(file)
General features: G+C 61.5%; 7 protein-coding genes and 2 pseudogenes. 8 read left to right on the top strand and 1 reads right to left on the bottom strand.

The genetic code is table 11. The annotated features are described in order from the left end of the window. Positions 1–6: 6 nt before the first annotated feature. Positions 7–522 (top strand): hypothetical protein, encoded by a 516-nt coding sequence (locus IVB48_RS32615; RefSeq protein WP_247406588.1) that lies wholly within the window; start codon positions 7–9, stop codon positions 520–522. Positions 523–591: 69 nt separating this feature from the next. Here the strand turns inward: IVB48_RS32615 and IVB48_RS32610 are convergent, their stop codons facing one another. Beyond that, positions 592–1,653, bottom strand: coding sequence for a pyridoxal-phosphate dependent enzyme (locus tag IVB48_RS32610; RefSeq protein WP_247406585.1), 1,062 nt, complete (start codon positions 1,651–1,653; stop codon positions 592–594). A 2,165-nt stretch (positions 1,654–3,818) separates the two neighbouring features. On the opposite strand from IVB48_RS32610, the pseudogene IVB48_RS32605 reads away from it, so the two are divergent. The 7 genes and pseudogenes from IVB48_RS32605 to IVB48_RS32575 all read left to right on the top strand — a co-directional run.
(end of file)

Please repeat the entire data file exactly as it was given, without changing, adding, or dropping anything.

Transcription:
General features: G+C 61.5%; 7 protein-coding genes and 2 pseudogenes. 8 read left to right on the top strand and 1 reads right to left on the bottom strand.

The genetic code is table 11. The annotated features are described in order from the left end of the window. Positions 1–6: 6 nt before the first annotated feature. Positions 7–522 (top strand): hypothetical protein, encoded by a 516-nt coding sequence (locus IVB48_RS32615; RefSeq protein WP_247406588.1) that lies wholly within the window; start codon positions 7–9, stop codon positions 520–522. Positions 523–591: 69 nt separating this feature from the next. Here the strand turns inward: IVB48_RS32615 and IVB48_RS32610 are convergent, their stop codons facing one another. Beyond that, positions 592–1,653, bottom strand: coding sequence for a pyridoxal-phosphate dependent enzyme (locus tag IVB48_RS32610; RefSeq protein WP_247406585.1), 1,062 nt, complete (start codon positions 1,651–1,653; stop codon positions 592–594). A 2,165-nt stretch (positions 1,654–3,818) separates the two neighbouring features. On the opposite strand from IVB48_RS32610, the pseudogene IVB48_RS32605 reads away from it, so the two are divergent. The 7 genes and pseudogenes from IVB48_RS32605 to IVB48_RS32575 all read left to right on the top strand — a co-directional run.